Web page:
With the President and the unaccountable regulatory agencies joined by the Supreme Court in declaring Congress to be irrelevant in governing America, it is time for Congress to raise itself up from the dead and reestablish itself as the sole creator of new laws. Given that too many in Congress have gone along with this massive Presidential (and regulatory) power grab, this may require sweeping out a lot of dead wood from both chambers.
Dennis Avery cites the historical record of miniature ice ages that have created hard times for people, and the warming cycles that have benefited human, animal, and plant life. Indeed, Avery concludes that "misguided opposition to biotechnology, fossil fuels,and increased atmospheric carbon dioxide could very well condemn millions of people to malnutrition and starvation, and numerous wildlife species to extinction."
Radical Greens invented the lie that carbon dioxide is a pollutant, the EPA picked up the lie, and the U.S. Supreme Court formalized the lie as official U.S. policy. The results, as noted by Alan Caruba, are devastating for the U.S. economy, The U.S. Chamber of Commerce agrees, and shudders at what lies ahead.
The Obama Administration is used to lying about nearly everything, so why not lie and claim that recent weather events are unprecedented, the sky is falling, and the seas are rising? Surely no mainstream "journalist" will challenge any of these claims! But real scientists do! And people are beginning to believe the truth and to doubt the veracity and even the intentions of the liars.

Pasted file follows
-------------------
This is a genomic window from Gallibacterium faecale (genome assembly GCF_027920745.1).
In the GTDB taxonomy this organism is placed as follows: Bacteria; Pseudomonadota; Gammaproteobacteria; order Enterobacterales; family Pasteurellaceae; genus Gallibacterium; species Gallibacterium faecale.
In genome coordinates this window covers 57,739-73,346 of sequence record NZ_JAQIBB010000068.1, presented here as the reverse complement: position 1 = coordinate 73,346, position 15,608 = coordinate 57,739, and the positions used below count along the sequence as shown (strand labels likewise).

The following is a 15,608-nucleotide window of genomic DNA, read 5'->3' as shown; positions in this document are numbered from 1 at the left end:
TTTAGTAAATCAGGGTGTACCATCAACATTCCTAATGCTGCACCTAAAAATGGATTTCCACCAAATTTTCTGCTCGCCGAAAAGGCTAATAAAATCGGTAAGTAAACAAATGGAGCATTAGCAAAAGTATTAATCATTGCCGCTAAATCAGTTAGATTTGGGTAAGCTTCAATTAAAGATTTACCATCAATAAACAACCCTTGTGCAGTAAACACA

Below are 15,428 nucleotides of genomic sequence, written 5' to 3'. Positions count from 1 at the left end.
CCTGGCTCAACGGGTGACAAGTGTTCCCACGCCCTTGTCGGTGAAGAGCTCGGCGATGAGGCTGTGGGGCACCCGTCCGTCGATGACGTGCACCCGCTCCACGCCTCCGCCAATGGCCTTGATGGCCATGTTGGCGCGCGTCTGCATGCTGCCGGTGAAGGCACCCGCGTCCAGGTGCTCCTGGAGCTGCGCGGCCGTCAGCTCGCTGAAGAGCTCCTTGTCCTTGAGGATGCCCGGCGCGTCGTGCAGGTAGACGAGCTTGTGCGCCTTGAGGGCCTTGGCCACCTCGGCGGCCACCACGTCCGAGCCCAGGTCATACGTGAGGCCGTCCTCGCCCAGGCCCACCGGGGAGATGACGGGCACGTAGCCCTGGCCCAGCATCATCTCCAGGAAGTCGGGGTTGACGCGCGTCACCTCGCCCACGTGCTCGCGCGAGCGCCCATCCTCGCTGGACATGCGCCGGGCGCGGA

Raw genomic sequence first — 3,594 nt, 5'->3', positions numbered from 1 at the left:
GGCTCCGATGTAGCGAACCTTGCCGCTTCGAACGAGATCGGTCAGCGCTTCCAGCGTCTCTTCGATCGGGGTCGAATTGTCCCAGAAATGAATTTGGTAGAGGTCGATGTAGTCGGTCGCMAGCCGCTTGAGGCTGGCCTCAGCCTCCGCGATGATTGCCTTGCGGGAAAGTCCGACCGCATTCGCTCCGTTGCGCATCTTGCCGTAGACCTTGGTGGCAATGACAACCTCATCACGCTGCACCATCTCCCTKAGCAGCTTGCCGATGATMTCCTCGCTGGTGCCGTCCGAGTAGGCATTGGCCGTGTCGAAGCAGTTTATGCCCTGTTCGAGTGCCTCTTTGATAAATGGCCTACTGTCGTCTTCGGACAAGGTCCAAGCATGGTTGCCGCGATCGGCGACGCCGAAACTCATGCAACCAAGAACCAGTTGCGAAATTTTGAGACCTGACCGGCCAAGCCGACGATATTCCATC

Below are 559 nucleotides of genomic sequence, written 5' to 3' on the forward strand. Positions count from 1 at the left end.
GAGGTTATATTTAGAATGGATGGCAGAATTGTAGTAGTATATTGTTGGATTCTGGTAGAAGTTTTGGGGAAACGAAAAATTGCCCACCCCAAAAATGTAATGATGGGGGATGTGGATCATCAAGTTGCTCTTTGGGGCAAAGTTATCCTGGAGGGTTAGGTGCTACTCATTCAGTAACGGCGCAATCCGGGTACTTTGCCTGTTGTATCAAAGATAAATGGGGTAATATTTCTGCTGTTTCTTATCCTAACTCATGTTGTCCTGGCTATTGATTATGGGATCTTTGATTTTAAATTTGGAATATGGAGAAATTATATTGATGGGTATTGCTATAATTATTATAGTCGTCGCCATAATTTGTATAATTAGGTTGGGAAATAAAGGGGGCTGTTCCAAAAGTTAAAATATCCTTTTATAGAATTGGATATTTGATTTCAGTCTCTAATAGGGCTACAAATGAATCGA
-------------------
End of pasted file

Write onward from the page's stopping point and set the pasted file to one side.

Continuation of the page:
CFACT advisor Dr. Larry Bell is amused with the latest spin from the Obama Administration and its henchmen from the politico-scientific community -- this time regarding the latest report on the relatively tiny West Antarctic ice sheet. Bell points to several key facts ignored by reporters and political hacks alike -- notably, the recently discovered 1-mile-deep rift valley and volcanic activity under the West Antarctic ice sheet and the fact that the other 90% of the Antarctic ice sheet is experiencing record high ice levels. Just further evidence that you cannot believe the White House or the mainstream media.
Michael Mann is suing The National Review, commentator Mark Steyn, and others, claiming their truthful reporting on his shenanigans in creating the false image of a hockey stick to purportedly show massive human influence on climate. According to Charles C. W. Cooke, writing in the current issue of National Review, Mann is assertying "a narrow form of libel that American law prohibits." Hopefully, the Court will agree.
Alan Caruba argues that President Obama is waging a real war against conventional U.S. energy sources -- coal, oil. and natural gas -- but in ways that benefit his friends and punish his enemies. His solar initiatives have mostly been money laundering operations (at least, effectively) like Solyndra; his continued stalling on the Keystone XL pipeline benefits billionaire Warren Buffett; and his administration has issued the fewest number of onshore oil and natural gas leases and drilling permits on federal lands since the government began maintaining leasing and drilling permit records.
What with the failure of the war on carbon dioxide to take hold, anti-energy zealots had to find another enemy -- and this time, the enemy is methane from cow farts. The U.S. dairy industry is about to be besieged as viciously as the coal and oil and gas industries have been smeared and demonized even since the U.S. Senate rejected the Kyoto protocols. This war will get ugly before most Americans even realize it is happening, or that their prosperity is the chief target.